The Astros arrived to Minute Maid Park around 11:30 Monday night, after a quick flight following their game against the Hooks in Corpus Christi. There’s about a 30-minute wait between the time the buses pull in to the ballpark and the time the truck with the luggage and equipment arrives from the airport, so most players pass the time in the clubhouse settling in at their lockers.
Lots of players and staff members already sent the bulk of their personal luggage back on the truck that traveled from Kissimmee to Houston a few days ago, so this was as good a time as any to gather those belongings. Other than that, the main focus was getting out of there and hitting the sack. That was a long, long day.
The Astros rode the super-sized version of a commercial jet to Corpus Christi, and while they’ll take the same plane back to Houston following the game against the Double-A Hooks, there will be considerably fewer people on that leg of the flight.
The Astros broke camp late morning on Monday and left town with both teams that will play in the exhibition game at Whataburger Field that night: the Corpus club (whose roster will be officially set sometime in the next day or so), and the thirty-some players remaining in Astros big league camp.
After the game, the Hooks players will stay put and the Astros crew will head to Houston. The exhibition season will continue (and thankfully end) at Minute Maid Park this week. They play a night game versus the White Sox Tuesday (7:05 CT), a day game Wednesday (1:05 CT) and will work out for a couple of hours on Thursday, an offday. Then it’s go time.
As we continue to count the days down until that first pitch is thrown on Friday, April 6 at 6:05 CT, here’s a visual perspective of the day so far, with more to come later:
While it would be impossible to narrow the options down to one particular element that made the 2011 season so, ahem, difficult to stomach, there actually is one moment that could probably be identified as a turning point.
It occurred about a month before the season even started. During a spring game against the Tigers in Lakeland, Jason Castro’s foot landed awkwardly on first base, and a few days later, it was determined the ACL in his knee was torn. In that instant, his season was over.
I won’t be so dramatic as to say that taking Castro out of the equation was the only reason why the Astros lost 106 games last year. A lot of other things had to go wrong, and did. But the instability of the catching situation likely contributed mightily to why the season was over even before it even started. Losing Castro was bad enough. Going without Humberto Quintero for segments of the season as well just exacerbated the problem.
The Astros were forced to rely on their third- and fourth-string catchers to carry a lot of the load, and while the merry-go-round of catchers did an admirable job, the predicament behind the plate was a glaring issue that never really went away. If it’s true that the catcher controls the game and the psyche of a pitcher largely depends on his comfort level with his battery mate, then it’s not all that shocking that things fell apart for the Astros early and they never got on track.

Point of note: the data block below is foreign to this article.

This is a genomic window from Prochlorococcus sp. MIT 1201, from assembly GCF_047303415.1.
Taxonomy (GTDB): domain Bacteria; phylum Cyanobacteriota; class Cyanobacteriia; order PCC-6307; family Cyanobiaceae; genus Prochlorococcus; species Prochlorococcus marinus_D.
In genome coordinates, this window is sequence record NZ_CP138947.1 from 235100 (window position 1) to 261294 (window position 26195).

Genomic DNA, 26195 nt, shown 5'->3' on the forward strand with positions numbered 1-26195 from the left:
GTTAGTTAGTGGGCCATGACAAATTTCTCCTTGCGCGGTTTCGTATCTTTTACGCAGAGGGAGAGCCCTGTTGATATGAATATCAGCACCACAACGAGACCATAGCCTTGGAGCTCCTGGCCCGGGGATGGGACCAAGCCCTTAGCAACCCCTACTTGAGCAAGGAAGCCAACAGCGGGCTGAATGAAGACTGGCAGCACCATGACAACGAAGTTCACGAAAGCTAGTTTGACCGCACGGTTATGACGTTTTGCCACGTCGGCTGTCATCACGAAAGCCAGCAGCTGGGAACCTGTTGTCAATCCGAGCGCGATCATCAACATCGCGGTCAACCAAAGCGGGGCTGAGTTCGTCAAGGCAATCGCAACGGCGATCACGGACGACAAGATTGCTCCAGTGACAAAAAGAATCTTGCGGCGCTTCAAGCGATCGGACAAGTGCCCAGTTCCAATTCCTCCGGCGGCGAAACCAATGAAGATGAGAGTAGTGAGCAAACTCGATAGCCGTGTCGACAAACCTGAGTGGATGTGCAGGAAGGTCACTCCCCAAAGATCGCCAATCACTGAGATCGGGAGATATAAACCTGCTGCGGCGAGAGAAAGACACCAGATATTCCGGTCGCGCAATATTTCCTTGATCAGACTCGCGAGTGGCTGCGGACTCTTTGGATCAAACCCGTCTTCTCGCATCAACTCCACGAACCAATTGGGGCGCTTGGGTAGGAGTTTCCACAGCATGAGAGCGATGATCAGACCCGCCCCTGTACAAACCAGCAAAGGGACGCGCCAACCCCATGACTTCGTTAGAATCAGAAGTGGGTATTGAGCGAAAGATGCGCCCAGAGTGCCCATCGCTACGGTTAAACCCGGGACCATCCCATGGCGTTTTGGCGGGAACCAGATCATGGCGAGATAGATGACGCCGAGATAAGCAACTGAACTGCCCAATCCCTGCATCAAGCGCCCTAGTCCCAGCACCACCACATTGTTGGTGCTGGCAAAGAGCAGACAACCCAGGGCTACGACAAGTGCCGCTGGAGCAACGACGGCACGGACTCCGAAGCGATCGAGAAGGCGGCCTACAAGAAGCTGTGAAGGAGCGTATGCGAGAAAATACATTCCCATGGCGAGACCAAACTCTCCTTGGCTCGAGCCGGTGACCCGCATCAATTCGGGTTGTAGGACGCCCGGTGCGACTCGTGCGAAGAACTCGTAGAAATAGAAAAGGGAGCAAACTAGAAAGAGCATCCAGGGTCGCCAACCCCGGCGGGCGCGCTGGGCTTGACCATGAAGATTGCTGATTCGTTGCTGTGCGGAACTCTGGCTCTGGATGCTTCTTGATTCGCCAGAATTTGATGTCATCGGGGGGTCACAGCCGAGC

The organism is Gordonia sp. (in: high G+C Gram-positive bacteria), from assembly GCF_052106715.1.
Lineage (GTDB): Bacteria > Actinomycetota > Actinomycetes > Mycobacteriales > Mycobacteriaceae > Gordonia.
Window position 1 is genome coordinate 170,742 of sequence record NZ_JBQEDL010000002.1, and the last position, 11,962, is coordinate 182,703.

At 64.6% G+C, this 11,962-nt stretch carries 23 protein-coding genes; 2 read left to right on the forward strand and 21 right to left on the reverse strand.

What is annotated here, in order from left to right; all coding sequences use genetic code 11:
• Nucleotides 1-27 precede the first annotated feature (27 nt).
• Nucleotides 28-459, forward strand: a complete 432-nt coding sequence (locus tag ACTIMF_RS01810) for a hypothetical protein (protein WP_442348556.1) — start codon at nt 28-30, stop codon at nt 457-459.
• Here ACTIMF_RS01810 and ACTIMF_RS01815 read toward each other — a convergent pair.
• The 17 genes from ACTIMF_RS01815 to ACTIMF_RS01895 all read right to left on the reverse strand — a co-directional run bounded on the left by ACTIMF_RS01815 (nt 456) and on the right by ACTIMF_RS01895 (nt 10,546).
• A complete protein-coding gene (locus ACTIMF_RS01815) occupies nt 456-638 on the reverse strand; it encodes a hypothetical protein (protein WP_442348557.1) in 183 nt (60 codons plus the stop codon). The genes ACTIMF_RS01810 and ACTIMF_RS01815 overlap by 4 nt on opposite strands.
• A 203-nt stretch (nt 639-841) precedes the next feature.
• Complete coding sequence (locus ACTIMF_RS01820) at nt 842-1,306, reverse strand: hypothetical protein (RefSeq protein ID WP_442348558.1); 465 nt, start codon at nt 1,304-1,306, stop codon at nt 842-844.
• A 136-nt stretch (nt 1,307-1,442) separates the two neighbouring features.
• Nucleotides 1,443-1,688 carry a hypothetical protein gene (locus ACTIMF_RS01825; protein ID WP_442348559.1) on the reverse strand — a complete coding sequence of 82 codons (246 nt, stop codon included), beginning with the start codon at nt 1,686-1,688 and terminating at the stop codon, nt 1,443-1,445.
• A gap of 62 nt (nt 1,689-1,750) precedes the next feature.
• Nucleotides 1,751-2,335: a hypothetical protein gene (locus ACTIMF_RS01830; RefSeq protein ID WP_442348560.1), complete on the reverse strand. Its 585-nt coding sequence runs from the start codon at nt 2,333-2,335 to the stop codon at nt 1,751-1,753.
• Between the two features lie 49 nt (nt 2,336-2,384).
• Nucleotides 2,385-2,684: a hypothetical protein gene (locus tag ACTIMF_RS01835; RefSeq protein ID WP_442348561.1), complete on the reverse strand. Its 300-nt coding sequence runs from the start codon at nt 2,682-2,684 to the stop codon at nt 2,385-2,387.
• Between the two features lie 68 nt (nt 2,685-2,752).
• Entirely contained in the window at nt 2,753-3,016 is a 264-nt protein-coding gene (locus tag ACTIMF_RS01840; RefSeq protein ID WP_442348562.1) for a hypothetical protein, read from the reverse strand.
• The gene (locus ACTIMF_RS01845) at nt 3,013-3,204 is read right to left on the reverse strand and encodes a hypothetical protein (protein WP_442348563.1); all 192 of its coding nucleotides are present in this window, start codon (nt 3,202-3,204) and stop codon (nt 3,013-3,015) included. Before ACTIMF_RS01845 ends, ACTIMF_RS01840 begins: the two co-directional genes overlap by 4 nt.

I’ve been getting a lot of emails and tweets from fans asking “What should I be looking for from the team this year” and “Why should I believe in this team” and “Give me a reason to watch this team” and on and on and on.
I cannot predict how many games the Astros will win or lose. That’s not just my way of avoiding the questions. I truly do not know how this group will perform, mainly because so many of the players expected to make the Opening Day roster have very short Major League track records. I believe that Jose Altuve and J.D. Martinez are in a good position to build on their abbreviated rookie seasons last year, and all signs point to Bud Norris having the kind of year that a top-of-the-rotation starter should have.
Several other players have been impressive this spring, and while you cannot and should not draw too much from Spring Training performances, the offensive production has been encouraging.
The one very strong conviction I have, and the only prediction I’m really willing to make, is that I believe the stability of the catching situation will have a very positive impact on the pitching staff. I do not know how many more wins that will translate to. There’s no way to measure that element on a piece of paper. Even the nerdiest of stat geeks would be stumped to try to figure out how many points you can shave off a pitcher’s ERA simply because he has a smart, competent catcher behind the plate.
So while I cannot give you guarantees or proof to back up my prediction. I will say only that Castro and Chris Snyder are a very, very good catching tandem and much better than anything the Astros experimented with last year. I believe it will go a long way.
Five position players who have never before been on a Major League Opening Day roster are among the 25 players who are going to make the team out of Spring Training, and general manager Jeff Luhnow and manager Brad Mills wanted to make it a special occasion. So they called the five — Altuve, Brian Bogusevic, Castro, Marwin Gonzalez and Martinez — into Mills’ office and gave them to the good news all at once.
This announcement in no way gives any indication on how the rest of the roster will shake out. The team announced it as five position players who were informed they’re making the team. There are players who have never made an Opening Day roster who are still in the running to make this one. J.B. Shuck has never made an Opening Day roster, but the fact that he wasn’t in this group of five does not indicate he won’t make the team. Shuck is simply among a couple of outfielders still auditioning for a spot, and the outfield situation is still yet to be resolved.